• Jalanko, Mikko; Väänänen, Heikki; Tarkiainen, Mika; Sipola, Petri; Jääskeläinen, Pertti; Lauerma, Kirsi; Laitinen, Tiina; Laitinen, Tomi; Laine, Mika; Heliö, Tiina; Kuusisto, Johanna; Viitasalo, Matti (2018)
    Background Hypertrophic cardiomyopathy (HCM) is characterized by ventricular repolarization abnormalities and risk of ventricular arrhythmias. Our aim was to study the association between the phenotype and ventricular repolarization dynamics in HCM patients. Methods Results HCM patients with either the MYBPC3-Q1061X or TPM1-D175N mutation (n = 46) and control subjects without mutation and hypertrophy (n = 35) were studied with 24-hr ambulatory ECG recordings by measuring time intervals of rate-adapted QT (QTe), maximal QT, and T-wave apex to wave end (TPE) intervals and the QTe/RR slope. Findings were correlated to specified echocardiographic and cardiac magnetic resonance imaging (CMRI) findings. Rate-adapted QTe interval was progressively longer in HCM patients with decreasing heart rates compared to control subjects (p = 0.020). The degree of hypertrophy correlated with measured QTe values. HCM patients with maximal wall thickness higher than the mean (20.6 mm) had longer maximum QTe and median TPE intervals compared to control subjects and HCM patients with milder hypertrophy (p p = 0.014, respectively). HCM patients with late gadolinium enhancement (LGE) on CMRI had steeper QTe/RR slopes compared to HCM patients without LGE and control subjects (p = 0.044 and p = 0.001, respectively). LGE was an independent predictor of QTe/RR slope (p = 0.023, B = 0.043). Conclusion Dynamics of ventricular repolarization in HCM are affected by hypertrophy and fibrosis. LGE may confer an independent effect on QT dynamics which may increase the arrhythmogenic potential in HCM.
  • Deneau, Mark R.; Mack, Cara; Abdou, Reham; Amin, Mansi; Amir, Achiya; Auth, Marcus; Bazerbachi, Fateh; Broderick, Anne Marie; Chan, Albert; DiGuglielmo, Matthew; El-Matary, Wale; El-Youssef, Mounif; Ferrari, Federica; Furuya, Katryn N.; Gottrand, Frederic; Gupta, Nitika; Homan, Matjaz; Jensen, M. K.; Kamath, Binita M.; Kim, Kyung Mo; Kolho, Kaija-Leena; Konidari, Anastasia; Koot, Bart; Iorio, Raffaele; Martinez, Mercedes; Mohan, Parvathi; Palle, Sirish; Papadopoulou, Alexandra; Ricciuto, Amanda; Saubermann, Lawrence; Sathya, Pushpa; Shteyer, Eyal; Smolka, Vratislav; Tanaka, Atsushi; Valentino, Pamela L.; Varier, Raghu; Venkat, Veena; Vitola, Bernadette; Vos, Miriam B.; Woynarowski, Marek; Yap, Jason; Miloh, Tamir (2018)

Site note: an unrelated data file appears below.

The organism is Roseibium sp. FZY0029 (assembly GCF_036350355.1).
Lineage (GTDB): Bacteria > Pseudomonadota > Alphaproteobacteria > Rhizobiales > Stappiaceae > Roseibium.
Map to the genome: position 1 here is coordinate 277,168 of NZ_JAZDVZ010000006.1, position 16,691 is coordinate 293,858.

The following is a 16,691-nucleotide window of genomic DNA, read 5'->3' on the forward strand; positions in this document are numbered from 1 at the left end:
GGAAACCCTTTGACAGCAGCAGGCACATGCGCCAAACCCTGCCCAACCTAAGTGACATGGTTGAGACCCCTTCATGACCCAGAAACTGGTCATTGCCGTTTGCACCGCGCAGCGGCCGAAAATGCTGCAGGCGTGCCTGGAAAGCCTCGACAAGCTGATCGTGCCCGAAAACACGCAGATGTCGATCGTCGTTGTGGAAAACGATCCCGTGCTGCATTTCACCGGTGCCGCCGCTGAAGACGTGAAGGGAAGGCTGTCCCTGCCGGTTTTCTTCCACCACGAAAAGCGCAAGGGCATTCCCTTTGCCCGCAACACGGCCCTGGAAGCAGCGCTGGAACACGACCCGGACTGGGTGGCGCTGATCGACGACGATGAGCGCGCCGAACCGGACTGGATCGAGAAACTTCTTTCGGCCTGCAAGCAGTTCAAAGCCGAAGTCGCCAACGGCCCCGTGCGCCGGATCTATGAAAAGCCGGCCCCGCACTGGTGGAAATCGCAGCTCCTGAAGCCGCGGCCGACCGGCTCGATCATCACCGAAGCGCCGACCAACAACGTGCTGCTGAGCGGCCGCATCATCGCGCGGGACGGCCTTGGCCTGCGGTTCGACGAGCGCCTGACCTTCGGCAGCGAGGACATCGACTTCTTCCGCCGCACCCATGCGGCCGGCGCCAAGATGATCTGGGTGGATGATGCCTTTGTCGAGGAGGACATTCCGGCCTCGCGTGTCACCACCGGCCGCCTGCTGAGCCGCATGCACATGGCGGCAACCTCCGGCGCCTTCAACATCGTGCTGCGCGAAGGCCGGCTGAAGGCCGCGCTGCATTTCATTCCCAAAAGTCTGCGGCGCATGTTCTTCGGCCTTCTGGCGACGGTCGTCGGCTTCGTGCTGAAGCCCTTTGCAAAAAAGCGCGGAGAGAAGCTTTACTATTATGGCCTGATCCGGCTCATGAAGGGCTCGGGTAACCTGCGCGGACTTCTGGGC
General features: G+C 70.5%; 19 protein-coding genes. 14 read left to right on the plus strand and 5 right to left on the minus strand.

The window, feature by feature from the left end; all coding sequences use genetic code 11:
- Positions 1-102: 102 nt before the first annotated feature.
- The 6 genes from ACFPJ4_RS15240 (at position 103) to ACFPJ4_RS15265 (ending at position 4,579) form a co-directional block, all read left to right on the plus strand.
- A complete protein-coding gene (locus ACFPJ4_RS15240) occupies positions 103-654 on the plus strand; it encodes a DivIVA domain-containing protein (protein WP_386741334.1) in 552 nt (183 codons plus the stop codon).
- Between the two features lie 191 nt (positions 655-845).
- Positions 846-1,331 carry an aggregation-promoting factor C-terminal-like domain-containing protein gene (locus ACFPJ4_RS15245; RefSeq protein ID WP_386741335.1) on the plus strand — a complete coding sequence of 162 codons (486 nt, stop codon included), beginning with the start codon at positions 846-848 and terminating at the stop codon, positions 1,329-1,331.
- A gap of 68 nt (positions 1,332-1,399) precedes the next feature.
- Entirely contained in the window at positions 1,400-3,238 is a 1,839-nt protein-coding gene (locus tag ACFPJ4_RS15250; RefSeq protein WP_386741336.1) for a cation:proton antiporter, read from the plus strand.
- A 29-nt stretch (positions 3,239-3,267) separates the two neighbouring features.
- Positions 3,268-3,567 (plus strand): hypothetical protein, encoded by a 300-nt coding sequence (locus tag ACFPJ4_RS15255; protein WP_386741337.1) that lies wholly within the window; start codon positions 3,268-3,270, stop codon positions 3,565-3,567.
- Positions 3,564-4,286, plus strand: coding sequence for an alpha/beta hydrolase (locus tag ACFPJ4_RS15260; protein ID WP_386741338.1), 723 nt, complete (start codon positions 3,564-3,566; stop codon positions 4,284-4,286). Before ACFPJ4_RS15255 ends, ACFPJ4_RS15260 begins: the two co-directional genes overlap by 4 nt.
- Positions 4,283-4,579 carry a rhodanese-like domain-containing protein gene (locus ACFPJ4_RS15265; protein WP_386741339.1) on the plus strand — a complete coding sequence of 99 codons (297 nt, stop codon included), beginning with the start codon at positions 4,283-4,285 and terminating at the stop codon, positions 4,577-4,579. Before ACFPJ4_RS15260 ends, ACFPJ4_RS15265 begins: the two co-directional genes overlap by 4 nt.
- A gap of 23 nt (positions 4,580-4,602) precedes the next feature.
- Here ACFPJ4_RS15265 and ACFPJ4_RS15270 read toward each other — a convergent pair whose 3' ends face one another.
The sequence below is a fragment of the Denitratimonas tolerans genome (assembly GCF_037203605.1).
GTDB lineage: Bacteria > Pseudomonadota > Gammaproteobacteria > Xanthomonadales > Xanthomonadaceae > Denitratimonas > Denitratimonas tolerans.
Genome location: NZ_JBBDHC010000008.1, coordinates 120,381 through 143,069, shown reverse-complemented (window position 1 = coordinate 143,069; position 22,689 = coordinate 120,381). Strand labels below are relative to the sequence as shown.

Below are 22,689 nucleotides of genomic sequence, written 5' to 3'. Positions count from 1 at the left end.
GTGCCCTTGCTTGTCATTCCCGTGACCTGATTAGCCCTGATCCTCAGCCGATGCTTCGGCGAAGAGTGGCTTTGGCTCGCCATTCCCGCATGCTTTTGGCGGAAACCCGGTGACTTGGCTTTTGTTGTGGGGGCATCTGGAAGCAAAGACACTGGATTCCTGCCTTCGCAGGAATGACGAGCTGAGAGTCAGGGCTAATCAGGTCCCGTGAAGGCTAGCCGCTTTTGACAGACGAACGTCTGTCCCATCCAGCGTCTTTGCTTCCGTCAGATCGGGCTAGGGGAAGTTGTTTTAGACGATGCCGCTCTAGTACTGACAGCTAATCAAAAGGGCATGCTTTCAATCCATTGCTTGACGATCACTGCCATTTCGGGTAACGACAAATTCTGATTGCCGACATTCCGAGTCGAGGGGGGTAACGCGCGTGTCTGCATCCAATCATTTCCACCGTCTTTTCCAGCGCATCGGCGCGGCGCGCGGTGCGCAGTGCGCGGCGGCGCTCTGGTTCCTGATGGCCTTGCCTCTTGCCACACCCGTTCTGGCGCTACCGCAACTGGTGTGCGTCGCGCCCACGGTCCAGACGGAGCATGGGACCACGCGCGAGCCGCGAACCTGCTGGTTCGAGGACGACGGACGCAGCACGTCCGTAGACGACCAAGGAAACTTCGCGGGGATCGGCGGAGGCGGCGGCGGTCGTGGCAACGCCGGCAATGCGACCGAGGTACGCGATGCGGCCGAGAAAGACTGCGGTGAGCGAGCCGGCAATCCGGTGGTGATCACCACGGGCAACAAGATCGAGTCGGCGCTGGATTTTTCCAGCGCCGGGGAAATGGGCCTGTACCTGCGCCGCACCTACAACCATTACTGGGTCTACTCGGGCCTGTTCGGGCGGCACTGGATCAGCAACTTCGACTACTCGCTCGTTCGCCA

Adverse clinical events in primary sclerosing cholangitis (PSC) happen too slowly to capture during clinical trials. Surrogate endpoints are needed, but no such validated endpoints exist for children with PSC. We evaluated the association between gamma glutamyltransferase (GGT) reduction and long-term outcomes in pediatric PSC patients. We evaluated GGT normalization (<50 IU/L) at 1 year among a multicenter cohort of children with PSC who did or did not receive treatment with ursodeoxycholic acid (UDCA). We compared rates of event-free survival (no portal hypertensive or biliary complications, chola ngiocarcinoma, liver transplantation, or liver-related death) at 5 years. Of the 287 children, mean age of 11.4 years old, UDCA was used in 81% at a mean dose of 17 mg/kg/day. Treated and untreated groups had similar GGT at diagnosis (314 versus 300, P = not significant[NS]). The mean GGT was reduced at 1 year in both groups, with lower values seen in treated (versus untreated) patients (99 versus 175, P = 0.002), but 5-year event-free survival was similar (74% versus 77%, P = NS). In patients with GGT normalization (versus no normalization) by 1 year, regardless of UDCA treatment status, 5-year eventfree survival was better (91% versus 67%, P <0.001). Similarly, larger reduction in GGT over 1 year (>75% versus <25% reduction) was also associated with improved outcome (5-year event-free survival 88% versus 61%, P = 0.005). Conclusion: A GGT <50 and/or GGT reduction of > 75% by 1 year after PSC diagnosis predicts favorable 5-year outcomes in children. GGT has promise as a potential surrogate endpoint in future clinical trials for pediatric PSC.